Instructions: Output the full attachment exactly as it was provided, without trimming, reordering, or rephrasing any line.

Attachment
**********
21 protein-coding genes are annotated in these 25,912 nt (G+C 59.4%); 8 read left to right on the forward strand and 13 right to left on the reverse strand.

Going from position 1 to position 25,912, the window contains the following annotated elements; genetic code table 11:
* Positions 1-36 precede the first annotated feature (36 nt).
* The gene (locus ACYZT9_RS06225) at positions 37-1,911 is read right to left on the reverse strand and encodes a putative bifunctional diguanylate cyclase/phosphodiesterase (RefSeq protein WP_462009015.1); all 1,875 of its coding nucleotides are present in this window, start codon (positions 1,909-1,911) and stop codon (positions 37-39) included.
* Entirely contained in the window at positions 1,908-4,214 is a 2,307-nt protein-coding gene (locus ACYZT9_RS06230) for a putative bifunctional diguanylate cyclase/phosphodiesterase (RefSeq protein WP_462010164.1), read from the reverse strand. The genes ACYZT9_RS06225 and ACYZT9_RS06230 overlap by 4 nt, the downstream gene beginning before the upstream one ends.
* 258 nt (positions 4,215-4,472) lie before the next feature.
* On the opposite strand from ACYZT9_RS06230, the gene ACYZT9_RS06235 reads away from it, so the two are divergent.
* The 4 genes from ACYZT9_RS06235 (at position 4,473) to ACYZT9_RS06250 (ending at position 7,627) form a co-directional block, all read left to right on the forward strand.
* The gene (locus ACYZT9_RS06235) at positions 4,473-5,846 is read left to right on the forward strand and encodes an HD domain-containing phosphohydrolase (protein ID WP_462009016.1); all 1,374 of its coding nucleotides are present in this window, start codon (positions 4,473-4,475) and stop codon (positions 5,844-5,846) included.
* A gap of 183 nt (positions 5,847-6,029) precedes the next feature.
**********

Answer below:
21 protein-coding genes are annotated in these 25,912 nt (G+C 59.4%); 8 read left to right on the forward strand and 13 right to left on the reverse strand.

Going from position 1 to position 25,912, the window contains the following annotated elements; genetic code table 11:
* Positions 1-36 precede the first annotated feature (36 nt).
* The gene (locus ACYZT9_RS06225) at positions 37-1,911 is read right to left on the reverse strand and encodes a putative bifunctional diguanylate cyclase/phosphodiesterase (RefSeq protein WP_462009015.1); all 1,875 of its coding nucleotides are present in this window, start codon (positions 1,909-1,911) and stop codon (positions 37-39) included.
* Entirely contained in the window at positions 1,908-4,214 is a 2,307-nt protein-coding gene (locus ACYZT9_RS06230) for a putative bifunctional diguanylate cyclase/phosphodiesterase (RefSeq protein WP_462010164.1), read from the reverse strand. The genes ACYZT9_RS06225 and ACYZT9_RS06230 overlap by 4 nt, the downstream gene beginning before the upstream one ends.
* 258 nt (positions 4,215-4,472) lie before the next feature.
* On the opposite strand from ACYZT9_RS06230, the gene ACYZT9_RS06235 reads away from it, so the two are divergent.
* The 4 genes from ACYZT9_RS06235 (at position 4,473) to ACYZT9_RS06250 (ending at position 7,627) form a co-directional block, all read left to right on the forward strand.
* The gene (locus ACYZT9_RS06235) at positions 4,473-5,846 is read left to right on the forward strand and encodes an HD domain-containing phosphohydrolase (protein ID WP_462009016.1); all 1,374 of its coding nucleotides are present in this window, start codon (positions 4,473-4,475) and stop codon (positions 5,844-5,846) included.
* A gap of 183 nt (positions 5,847-6,029) precedes the next feature.